Every particle has a counterpart antiparticle with the same mass but opposite charge; in the chargeless neutrino’s case, a quantum mechanical property called handedness varies instead. Antineutrinos are directly detected from nuclear reactors and indicate the presence of neutrinos. In ordinary double beta decay, two neutrons within a nucleus change into two protons and emit two electrons and two antineutrinos. However, in neutrino-less double beta decay, two neutrons are converted into two protons and two electrons are emitted—no antineutrinos. This is possible only if neutrinos are their own antiparticle.

    The Precision Oscillation and Spectrum Experiment (PROSPECT) investigates neutrinos taken from an active nuclear reactor.

    Yale Precision Oscillation and Spectrum Neutrino Experiment
    Yale Precision Oscillation and Spectrum Neutrino Experiment

    What distinguishes this project is its short baseline, or distance between the neutrino source and detector—10 meters rather than the usual hundreds. The experiment measures the variation in neutrino flavor—the neutrino oscillation—over short distances. Results could provide evidence for the sterile neutrino, which is unaffected by the weak force and thus an entirely new form of matter.

    The discovery of the sterile neutrino would be no less than a “paradigm-shift for the whole [scientific] community,” said Danielle Norcini, a graduate student working on PROSPECT.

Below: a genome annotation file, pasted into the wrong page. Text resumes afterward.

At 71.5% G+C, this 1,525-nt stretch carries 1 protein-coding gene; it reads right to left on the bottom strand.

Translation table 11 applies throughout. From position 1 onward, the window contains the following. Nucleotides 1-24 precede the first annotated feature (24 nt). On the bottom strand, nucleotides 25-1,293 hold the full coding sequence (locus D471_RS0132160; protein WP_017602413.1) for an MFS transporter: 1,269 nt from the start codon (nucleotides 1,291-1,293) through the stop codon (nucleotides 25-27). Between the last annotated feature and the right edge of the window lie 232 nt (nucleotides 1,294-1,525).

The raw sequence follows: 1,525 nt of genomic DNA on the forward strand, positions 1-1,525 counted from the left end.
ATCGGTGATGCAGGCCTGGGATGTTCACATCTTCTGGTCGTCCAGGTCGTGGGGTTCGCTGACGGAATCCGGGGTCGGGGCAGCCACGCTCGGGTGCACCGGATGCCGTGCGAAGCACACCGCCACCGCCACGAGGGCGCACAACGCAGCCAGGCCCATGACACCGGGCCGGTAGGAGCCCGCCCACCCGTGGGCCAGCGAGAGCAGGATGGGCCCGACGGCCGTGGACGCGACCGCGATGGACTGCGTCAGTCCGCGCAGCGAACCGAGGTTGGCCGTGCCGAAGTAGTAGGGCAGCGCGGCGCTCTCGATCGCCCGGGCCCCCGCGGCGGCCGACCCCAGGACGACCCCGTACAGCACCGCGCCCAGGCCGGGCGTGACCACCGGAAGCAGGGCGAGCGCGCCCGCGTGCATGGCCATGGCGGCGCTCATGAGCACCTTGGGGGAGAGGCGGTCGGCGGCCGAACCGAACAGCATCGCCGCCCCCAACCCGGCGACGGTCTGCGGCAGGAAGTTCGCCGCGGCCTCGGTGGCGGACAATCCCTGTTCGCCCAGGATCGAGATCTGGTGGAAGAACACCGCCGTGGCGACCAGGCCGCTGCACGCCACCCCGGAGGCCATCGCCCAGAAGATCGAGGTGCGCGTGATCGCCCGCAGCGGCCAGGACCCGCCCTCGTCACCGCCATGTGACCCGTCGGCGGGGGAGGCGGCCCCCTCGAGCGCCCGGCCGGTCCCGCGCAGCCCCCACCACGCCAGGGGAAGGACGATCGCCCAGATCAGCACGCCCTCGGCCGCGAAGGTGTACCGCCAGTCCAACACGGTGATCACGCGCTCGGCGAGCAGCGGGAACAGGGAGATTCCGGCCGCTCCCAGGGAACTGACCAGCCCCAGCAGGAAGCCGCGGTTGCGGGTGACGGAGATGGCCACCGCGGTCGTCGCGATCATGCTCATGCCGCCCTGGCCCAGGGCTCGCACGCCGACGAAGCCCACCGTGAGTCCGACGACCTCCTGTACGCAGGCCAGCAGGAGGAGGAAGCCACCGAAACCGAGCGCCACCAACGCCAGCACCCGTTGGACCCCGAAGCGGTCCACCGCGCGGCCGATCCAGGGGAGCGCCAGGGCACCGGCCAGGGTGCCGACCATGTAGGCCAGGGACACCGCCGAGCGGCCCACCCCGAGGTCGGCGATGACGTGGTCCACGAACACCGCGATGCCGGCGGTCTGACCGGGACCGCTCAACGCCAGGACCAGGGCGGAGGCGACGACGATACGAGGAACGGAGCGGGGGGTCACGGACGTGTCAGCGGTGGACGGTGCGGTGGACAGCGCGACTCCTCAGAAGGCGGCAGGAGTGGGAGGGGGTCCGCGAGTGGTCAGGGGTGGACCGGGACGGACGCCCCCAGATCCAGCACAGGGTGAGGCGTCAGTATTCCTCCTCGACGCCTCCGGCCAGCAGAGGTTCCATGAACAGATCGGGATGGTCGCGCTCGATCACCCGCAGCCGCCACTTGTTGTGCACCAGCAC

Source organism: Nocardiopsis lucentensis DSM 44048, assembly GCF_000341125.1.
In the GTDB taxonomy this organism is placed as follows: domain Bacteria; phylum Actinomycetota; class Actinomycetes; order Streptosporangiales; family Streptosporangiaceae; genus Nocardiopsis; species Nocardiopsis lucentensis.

Findings about whether neutrinos are their own antiparticles and whether sterile neutrinos exist could require a revision of the long-standing Standard Model of Particle Physics.

    “If neutrinos are their own antiparticles, then there has to be a new term in the [Standard Model] that describes how particles get their mass…there has to be more than just the Higgs boson. If we discover sterile neutrinos, then there would have to be a whole new class of matter [added to the theory],” Heeger said.

    Aside from its implications in theoretical physics, neutrino research has tangible applications. Beyond the laboratories of experimental physics, advanced forms of neutrino detection would prove valuable to nuclear reactor monitoring. Neutrinos from a reactor core can describe the contents of the reactor, including the type of radioactive fuel used and the type of radioactive decay occurring. Some of the unique advantages of neutrino detection include its harmlessness, as neutrinos do not affect humans physically, as well as the neutrinos’ ability to pass through any barrier unimpeded—no man-made method can hide their presence.

    In addition, neutrinos are integral to the grand scheme of the universe as we know it.

    “Without neutrinos, supernovae wouldn’t happen. Supernovae are important for producing the elements that we are made of,” Heeger said.

    Future Wright Lab research will further the scientific understanding of neutrinos and particle physics with applications that extend into cosmology and astrophysics.

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    Yale postdoctoral researcher Thomas Langford and PROSPECT collaborator Nathaniel Bowden from Livermore National Laboratory with the PROSPECT test detector (metal box on left) performing test measurements at the High Flux Isotope Reactor. Image courtesy of Karsten Heeger.

    See the full article here .

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    Stem Education Coalition

    Yale University Campus